I swore I wouldn’t talk about this until I had something more definitive, honest to God, I took an oath. But the waiting and not saying is just more than I can stand.
I’m not sleeping much, obsessing about this. I’m eating too much, what I always do when I’m faced with something important that I can’t control.
I’ve been writing, but I’m not finishing anything. I have five stories started right now, but I get to 1,000 or 1,500 words and it feels as if I’m dragging heavy weights.
And I’ve been haunting my mailbox, too; so much so that the mail carrier flinches when she sees me.
Here’s the situation.
Last July, I attended Jim Gunn’s SF Writers Workshop in Kansas and workshopped a story that wound up being titled Flotsam. It’s hard science fiction, a near-future story about a work team in low earth orbit. I don’t write much hard SF and I sweated .44 caliber bullets doing the research for it.
In mid-July, after the workshop and at Professor Gunn’s suggestion, I sent the story off to Analog. Editor Stan Schmidt requires hard paper submissions, so I knew there would be a wait before I knew anything. Maybe a long wait.
So, here’s what I’ve been holding in.
The third week in September, I got a letter from Dr. Schmidt saying that he liked the story and that he wanted to use it in his magazine, if I was willing to do a minor rewrite.
Would I be willing to do a rewrite to have one of my stories appear in Analog? Might as well ask if I would be willing to go on breathing.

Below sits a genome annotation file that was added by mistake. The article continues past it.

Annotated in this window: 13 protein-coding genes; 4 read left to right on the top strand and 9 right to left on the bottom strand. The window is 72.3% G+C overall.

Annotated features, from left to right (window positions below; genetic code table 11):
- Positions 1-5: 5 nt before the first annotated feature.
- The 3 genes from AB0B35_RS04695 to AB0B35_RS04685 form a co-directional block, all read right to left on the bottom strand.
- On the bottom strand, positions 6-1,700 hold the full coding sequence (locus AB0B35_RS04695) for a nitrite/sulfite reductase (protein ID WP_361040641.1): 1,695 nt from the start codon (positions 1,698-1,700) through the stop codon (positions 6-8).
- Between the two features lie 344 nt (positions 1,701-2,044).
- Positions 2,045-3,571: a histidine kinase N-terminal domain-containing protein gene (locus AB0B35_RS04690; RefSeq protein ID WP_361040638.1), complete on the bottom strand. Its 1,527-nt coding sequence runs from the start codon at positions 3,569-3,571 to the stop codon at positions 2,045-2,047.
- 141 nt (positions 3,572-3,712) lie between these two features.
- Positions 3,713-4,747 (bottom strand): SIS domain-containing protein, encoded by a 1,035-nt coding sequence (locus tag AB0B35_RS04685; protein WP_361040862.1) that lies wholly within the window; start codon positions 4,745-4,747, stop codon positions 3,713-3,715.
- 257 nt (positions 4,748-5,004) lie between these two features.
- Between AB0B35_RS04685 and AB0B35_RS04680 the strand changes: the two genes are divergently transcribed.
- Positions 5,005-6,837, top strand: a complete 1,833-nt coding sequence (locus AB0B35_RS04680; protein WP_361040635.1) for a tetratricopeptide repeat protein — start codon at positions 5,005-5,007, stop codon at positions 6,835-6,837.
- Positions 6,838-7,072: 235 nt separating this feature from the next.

It really was minor, though. In fact, all I had to do was insert five paragraphs that I had taken out in my final edit. I put the revised piece in the mail a couple days later and sat down to wait.
I haven’t heard anything yet. It’s been six weeks, but in this business, that’s nothing. I’ve talked to other writers who have had work published in Analog and they’ve all told me I just have to be patient.
But this is one of only a few times I’ve submitted a story via snail mail — there aren’t many magazines that require that anymore — and it’s the first time I’ve gotten a conditional acceptance from a major SF market.
I know it’s stupid to fixate upon this to the point that it interferes with my writing. With my life, to be honest. But I’m new enough to this profession to be anxious about the outcome. It’s possible this sort of thing may become commonplace at some point in my future, but right now this is a big deal for me.
It will be my third professional sale, which means I can apply for membership in the Science Fiction Writers of America. It’s validation that my Writers of the Future win wasn’t just a fluke. And, most important, it’s frakkin’ Analog. I’ve only been reading the magazine for fifty years.
But I’ll be good. I swear I will. I’ll wait patiently. I’ll focus on my writing; get it back on track. I won’t pounce upon the mail carrier the moment she steps down from her truck. I just hope word arrives soon, though.
Before I’m forced to resort to slicing open live chickens and reading entrails.